To commemorate The Colour and the Shape's tenth anniversary, it was reissued on July 10, 2007, with six additional tracks: the B-sides "Dear Lover" and "The Colour and the Shape", plus covers of Killing Joke's "Requiem", Gary Numan's "Down in the Park", Gerry Rafferty's "Baker Street" and Vanity 6's "Drive Me Wild".[36]

Critical receptionEdit

Professional ratings
Review scores
SourceRating
AllMusic     [18]
Blender     [37]
Chicago Sun-Times    [38]
Entertainment WeeklyB[17]
Los Angeles Times    [39]
NME8/10[40]
Rolling Stone     [41]
The Rolling Stone Album Guide     [42]
Spin6/10[43]
The Village VoiceA−[44]

Critical response to the record was generally positive. Victoria Segal at the UK-based Melody Maker viewed The Colour and the Shape as a significant American rock release, writing that it was "a great rock album at a time when great rock albums are viewed with increasing suspicion."[20] Segal's review described the album as leagues ahead of other post-grunge acts: "The first album might have been a collection of loveable songs, but lacked the sheer visceral attack that thrills this time round," Segal wrote, calling it "[a]n attack that would have […] almost any other US rock band biting their nails in anguish and embarrassment."[20]

Christina Kelly of Rolling Stone was largely positive, although she singled out Norton's production as distracting: "Colour has a big, radio-ready, modern-rock sound. Some might even call the album overproduced: On the ballads, the vocals are overprocessed and fake sounding."[41] Entertainment Weekly praised the band's growth, but criticized the sound, which journalist David Browne described as "like much current alt-rock: been there, grunged that."[17] In contrast, Stephen Thomas Erlewine of AllMusic described that production as revolutionary: "everything here wound up defining the sound of post-grunge modern rock, and it remains as perhaps the best example of its kind."[18] In his review for The Village Voice, Robert Christgau said the music was routine but elevated by Grohl's "marital breakup content/concept," which allowed him to "fully inhabit the music that meant so much to him and millions of other Kurt Cobain fans."[44] Ryan Schreiber of Pitchfork was less favorable, rating the album 3.4 out of 10 and calling the music "sorely dated."[45]

Four years after Schreiber's 2003 review, Pitchfork's Stuart Berman gave the tenth anniversary re-release a mildly more favorable review. Scoring the release a 5.8 out of 10, he stated, "The Colour and the Shape presented a true picture of the kind of group Grohl wanted to be in, had he not been sidetracked by the job of drumming for the biggest American rock band of the early 1990s [...] that band would turn out to be much more formulaically mall-punk than the Foos' torn 'n' frayed debut suggested."[46] PopMatters reviewed the re-release with the opposite opinion, citing the self titled record's single "I'll Stick Around" as an example of "Grohl's strikingly non-aggressive (read: bland) vocal style" from the 1995 album; he then described "Monkey Wrench" as proof that Grohl "knew how to rock out" by comparison.[47]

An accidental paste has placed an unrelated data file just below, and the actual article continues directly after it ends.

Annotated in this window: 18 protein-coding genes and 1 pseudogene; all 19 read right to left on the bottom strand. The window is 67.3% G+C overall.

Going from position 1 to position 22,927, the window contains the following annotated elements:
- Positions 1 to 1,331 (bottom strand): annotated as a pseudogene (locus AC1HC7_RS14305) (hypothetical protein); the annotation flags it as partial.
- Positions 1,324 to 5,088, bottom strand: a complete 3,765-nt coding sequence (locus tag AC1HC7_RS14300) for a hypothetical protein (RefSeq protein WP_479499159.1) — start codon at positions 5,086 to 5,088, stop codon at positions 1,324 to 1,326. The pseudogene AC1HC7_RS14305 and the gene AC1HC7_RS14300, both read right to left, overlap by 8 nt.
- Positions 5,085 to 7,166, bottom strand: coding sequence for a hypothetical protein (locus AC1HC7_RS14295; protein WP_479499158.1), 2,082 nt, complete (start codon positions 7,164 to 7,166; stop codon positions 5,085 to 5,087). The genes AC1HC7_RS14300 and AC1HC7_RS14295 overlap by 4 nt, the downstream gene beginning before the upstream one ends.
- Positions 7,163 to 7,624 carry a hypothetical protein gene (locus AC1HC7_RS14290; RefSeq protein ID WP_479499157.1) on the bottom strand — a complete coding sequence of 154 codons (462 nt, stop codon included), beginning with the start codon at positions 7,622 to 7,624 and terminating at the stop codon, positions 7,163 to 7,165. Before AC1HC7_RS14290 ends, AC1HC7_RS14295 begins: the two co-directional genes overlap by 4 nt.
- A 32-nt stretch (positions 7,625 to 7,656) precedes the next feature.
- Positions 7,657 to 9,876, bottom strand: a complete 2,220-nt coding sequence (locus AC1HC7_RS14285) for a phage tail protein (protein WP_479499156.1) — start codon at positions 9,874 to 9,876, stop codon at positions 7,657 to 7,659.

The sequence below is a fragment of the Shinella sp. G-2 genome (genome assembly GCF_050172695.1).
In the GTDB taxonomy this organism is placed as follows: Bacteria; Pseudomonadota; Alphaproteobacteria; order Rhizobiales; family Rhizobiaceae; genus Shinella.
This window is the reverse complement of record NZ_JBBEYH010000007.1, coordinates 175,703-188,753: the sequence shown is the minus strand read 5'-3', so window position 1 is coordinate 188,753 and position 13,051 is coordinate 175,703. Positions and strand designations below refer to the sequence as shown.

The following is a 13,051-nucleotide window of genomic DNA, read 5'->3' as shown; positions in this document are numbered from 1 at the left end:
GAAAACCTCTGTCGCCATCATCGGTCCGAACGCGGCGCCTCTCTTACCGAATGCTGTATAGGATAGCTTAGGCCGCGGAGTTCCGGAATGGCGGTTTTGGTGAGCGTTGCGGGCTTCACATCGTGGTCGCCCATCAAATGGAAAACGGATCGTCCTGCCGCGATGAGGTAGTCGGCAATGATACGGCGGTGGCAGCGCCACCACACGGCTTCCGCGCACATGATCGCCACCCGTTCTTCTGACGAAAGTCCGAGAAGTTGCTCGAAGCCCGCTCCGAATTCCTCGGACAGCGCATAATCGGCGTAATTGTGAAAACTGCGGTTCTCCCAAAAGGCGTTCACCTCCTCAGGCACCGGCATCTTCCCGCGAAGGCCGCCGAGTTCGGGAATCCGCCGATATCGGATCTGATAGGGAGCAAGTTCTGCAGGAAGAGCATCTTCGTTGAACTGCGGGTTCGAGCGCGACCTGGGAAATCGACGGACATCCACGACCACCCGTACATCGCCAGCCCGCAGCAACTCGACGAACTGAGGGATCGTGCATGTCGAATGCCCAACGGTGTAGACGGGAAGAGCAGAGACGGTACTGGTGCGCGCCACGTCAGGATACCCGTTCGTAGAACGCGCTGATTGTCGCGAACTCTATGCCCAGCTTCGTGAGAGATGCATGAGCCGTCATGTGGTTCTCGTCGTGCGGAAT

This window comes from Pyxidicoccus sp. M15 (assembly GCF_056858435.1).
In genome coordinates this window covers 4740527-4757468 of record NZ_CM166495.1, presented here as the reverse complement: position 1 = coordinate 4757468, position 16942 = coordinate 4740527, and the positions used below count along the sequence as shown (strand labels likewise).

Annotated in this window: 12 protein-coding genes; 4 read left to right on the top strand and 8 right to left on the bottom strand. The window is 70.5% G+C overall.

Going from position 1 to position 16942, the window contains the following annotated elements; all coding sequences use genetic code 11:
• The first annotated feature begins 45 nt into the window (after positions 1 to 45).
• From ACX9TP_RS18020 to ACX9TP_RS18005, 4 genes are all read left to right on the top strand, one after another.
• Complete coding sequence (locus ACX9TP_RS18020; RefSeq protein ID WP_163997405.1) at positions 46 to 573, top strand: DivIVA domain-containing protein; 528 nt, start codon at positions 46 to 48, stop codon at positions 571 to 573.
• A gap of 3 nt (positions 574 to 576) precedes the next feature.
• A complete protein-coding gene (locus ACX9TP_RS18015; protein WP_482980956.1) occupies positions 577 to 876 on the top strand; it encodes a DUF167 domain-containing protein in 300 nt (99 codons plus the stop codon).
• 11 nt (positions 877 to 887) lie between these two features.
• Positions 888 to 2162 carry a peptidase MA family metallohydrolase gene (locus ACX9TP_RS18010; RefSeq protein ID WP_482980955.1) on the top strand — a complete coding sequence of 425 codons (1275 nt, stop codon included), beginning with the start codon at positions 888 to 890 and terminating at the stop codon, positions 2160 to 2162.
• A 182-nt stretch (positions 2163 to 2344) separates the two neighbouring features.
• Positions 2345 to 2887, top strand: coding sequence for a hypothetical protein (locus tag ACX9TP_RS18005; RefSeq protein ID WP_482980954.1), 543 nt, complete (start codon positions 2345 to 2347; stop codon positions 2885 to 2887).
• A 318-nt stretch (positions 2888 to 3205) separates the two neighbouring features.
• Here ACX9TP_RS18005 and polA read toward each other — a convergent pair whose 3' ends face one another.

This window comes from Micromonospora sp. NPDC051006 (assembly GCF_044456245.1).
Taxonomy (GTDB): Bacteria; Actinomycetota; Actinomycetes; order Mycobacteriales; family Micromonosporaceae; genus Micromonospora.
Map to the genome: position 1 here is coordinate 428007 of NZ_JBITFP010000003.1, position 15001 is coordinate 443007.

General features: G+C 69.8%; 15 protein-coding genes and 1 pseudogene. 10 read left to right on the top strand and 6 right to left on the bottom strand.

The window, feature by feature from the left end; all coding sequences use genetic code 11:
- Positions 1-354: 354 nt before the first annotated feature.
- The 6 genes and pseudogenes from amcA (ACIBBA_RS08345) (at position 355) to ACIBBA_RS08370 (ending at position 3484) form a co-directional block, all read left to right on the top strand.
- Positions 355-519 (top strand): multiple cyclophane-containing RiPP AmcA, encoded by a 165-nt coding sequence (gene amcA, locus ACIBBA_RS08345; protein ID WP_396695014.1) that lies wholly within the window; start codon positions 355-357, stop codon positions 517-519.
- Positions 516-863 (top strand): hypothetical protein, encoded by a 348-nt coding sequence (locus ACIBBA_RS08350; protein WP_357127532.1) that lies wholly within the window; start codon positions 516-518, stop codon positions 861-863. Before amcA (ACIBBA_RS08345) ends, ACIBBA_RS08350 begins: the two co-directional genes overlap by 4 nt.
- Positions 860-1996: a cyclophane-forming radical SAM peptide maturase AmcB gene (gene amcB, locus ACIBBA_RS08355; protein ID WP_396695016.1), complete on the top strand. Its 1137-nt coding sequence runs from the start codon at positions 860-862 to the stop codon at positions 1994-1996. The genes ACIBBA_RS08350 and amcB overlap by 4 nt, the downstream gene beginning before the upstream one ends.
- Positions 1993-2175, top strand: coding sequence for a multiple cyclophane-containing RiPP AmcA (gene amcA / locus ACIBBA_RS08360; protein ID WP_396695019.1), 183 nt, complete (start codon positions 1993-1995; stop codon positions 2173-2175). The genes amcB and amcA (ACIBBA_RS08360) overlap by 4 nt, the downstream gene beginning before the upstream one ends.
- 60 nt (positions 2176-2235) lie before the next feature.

Commercial performanceEdit

The Colour and the Shape peaked at number 10 on the Billboard 200, up from a peak of 23 for the 1995 self-titled debut.[48] It also managed to reach the top ten in Australia,[49] Canada,[50] Greece,[51] Ireland,[51] New Zealand,[52] Sweden,[53] and the United Kingdom.[54] The album has also been certified Platinum in the United States,[33] Australia,[55] Canada,[56] and the United Kingdom.[57]

Track listingEdit

All tracks written by Dave Grohl, Nate Mendel and Pat Smear except where noted.

No.TitleLength
1."Doll"1:23
2."Monkey Wrench"3:51
3."Hey, Johnny Park!"4:08
4."My Poor Brain"3:33
5."Wind Up"2:32
6."Up in Arms"2:15
7."My Hero"4:20
8."See You"2:26
9."Enough Space" (Grohl)2:37
10."February Stars"4:49
11."Everlong" (Grohl)4:10
12."Walking After You" (Grohl)5:03
13."New Way Home"5:40
Total length:46:47

PersonnelEdit

Foo Fighters
Additional personnel
  • William Goldsmithdrums on "Doll", "Up in Arms" (credited for slow intro), "My Poor Brain" (verses only, uncredited), "The Colour and the Shape" (uncredited), and "Down in the Park" (uncredited)
  • Taylor Hawkins – drums on "Requiem", "Drive Me Wild", and "Baker Street" (10th anniversary edition's bonus tracks only)
  • Lance Bangs, Chris Bilheimer and Ryan Boesch – handclaps on "See You"
  • Louise Post - backing vocals on "Everlong"
Production
  • Gil Norton – production
  • Bradley Cook, Geoff Turner – engineering
  • Ryan Boesch, Todd Burke, Don Farwell, Ryan Hadlock, Jason Mauza – assistant engineering
  • Chris Sheldon – mixing
  • Bob Ludwig – mastering
  • Bradley Cook, Geoff Turner – recording technicians
  • Jeffery Fey, Foo Fighters, Tommy Steele – art direction
  • Jeffery Fey, George Mimnaugh – design
  • Andy Engel – logo design
  • Josh Kessler – photography

Charts and certificationsEdit

SinglesEdit

Year Single Peak chart positions Certifications
US Air
[82]
US
Alt

[83]
US
Main

[84]
AUS
[85]
CAN
[86]
CAN
Alt

[87]
EU
[88]
NZ
[89]
UK
[90]
1997 "Monkey Wrench" 58 9 9 17 37 3 51 12
"Everlong" 42 3 4 45 3 36 34 18
1998 "My Hero" 59 6 8 74 53 21